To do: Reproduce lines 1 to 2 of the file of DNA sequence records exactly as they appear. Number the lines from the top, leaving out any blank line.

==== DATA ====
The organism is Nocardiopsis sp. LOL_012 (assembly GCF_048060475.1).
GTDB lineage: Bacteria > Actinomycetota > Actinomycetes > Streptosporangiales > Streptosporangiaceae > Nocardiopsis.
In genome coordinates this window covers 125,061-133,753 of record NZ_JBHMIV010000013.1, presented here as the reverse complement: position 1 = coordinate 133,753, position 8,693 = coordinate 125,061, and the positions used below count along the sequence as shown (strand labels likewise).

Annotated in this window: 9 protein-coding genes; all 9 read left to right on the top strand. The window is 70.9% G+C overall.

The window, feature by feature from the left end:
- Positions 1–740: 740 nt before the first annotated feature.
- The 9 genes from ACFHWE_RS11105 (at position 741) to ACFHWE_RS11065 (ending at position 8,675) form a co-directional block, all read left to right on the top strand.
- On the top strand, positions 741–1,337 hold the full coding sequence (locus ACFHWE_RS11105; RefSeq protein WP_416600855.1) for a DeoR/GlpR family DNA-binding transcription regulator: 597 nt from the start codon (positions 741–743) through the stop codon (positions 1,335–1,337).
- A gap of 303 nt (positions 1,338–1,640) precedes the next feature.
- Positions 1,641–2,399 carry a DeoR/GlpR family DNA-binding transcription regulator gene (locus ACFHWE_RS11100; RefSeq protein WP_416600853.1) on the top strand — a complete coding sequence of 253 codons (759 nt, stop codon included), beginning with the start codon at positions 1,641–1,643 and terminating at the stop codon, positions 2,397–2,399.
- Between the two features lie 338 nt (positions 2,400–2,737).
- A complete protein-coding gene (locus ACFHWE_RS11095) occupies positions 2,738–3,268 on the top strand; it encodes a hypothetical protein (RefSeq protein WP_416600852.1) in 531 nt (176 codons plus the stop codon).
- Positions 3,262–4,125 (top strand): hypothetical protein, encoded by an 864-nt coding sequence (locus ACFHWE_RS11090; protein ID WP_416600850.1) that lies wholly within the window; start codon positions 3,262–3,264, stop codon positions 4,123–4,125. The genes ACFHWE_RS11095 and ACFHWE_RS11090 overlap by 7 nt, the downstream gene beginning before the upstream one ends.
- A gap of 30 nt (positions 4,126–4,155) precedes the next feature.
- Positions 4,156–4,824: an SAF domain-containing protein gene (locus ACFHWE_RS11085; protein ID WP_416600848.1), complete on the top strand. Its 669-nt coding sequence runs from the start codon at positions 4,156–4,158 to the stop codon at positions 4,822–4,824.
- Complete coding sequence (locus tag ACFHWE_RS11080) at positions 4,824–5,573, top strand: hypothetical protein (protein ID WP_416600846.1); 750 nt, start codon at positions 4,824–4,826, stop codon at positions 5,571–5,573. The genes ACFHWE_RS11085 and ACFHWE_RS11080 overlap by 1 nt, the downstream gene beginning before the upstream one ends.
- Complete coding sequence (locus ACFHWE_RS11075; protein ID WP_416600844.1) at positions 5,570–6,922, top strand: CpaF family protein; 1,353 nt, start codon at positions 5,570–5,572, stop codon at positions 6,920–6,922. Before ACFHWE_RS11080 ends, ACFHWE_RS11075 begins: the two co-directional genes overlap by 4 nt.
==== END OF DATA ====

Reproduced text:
The organism is Nocardiopsis sp. LOL_012 (assembly GCF_048060475.1).
GTDB lineage: Bacteria > Actinomycetota > Actinomycetes > Streptosporangiales > Streptosporangiaceae > Nocardiopsis.